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2023-1-29 23:40:30


Li C, Culhane MR, Schroeder DC, Cheeran MC, Galina. Vaccination decreases the risk of influenza A virus reassortment but not genetic variation in pigs. Elife. 2022 Sep 2;11:e78618
submited by kickingbird at Sep, 3, 2022 21:51 PM from Elife. 2022 Sep 2;11:e78618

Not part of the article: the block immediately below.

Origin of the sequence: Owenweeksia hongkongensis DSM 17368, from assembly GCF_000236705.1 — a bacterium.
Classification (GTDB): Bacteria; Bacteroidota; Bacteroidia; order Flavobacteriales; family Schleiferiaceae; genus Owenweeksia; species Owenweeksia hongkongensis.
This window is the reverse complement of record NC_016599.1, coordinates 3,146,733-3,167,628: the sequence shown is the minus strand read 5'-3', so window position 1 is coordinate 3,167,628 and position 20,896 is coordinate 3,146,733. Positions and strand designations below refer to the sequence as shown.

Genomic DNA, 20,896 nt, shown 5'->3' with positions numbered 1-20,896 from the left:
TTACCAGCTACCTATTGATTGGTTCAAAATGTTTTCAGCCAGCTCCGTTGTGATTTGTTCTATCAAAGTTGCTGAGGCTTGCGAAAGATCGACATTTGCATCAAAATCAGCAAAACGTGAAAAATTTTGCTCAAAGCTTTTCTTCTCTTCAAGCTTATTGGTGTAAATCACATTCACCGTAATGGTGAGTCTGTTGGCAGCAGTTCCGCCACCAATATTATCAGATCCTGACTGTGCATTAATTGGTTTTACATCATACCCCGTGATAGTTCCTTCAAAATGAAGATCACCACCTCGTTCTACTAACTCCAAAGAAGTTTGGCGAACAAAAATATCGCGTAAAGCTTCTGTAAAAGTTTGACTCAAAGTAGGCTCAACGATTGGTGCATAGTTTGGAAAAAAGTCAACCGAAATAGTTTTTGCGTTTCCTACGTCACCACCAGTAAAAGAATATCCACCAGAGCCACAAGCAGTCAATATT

Although vaccination is broadly used in North American swine breeding herds, managing swine influenza is challenging primarily due to the continuous evolution of influenza A virus (IAV) and the ability of the virus to transmit among vaccinated pigs. Studies that have simultaneously assessed the impact of vaccination on the emergence of IAV reassortment and genetic variation in pigs are limited. Here, we directly sequenced 28 bronchoalveolar lavage fluid (BALF) samples collected from vaccinated and unvaccinated pigs co-infected with H1N1 and H3N2 IAV strains, and characterized 202 individual viral plaques recovered from 13 BALF samples. We identified 54 reassortant viruses that were grouped in 17 single and 16 mixed genotypes. Notably, we found that prime-boost vaccinated pigs had less reassortant viruses than nonvaccinated pigs, likely due to a reduction in the number of days pigs were co-infected with both challenge viruses. However, direct sequencing from BALF samples revealed limited impact of vaccination on viral variant frequency, evolutionary rates, and nucleotide diversity in any IAV coding regions. Overall, our results highlight the value of IAV vaccination not only at limiting virus replication in pigs but also at protecting public health by restricting the generation of novel reassortants with zoonotic and/or pandemic potential.

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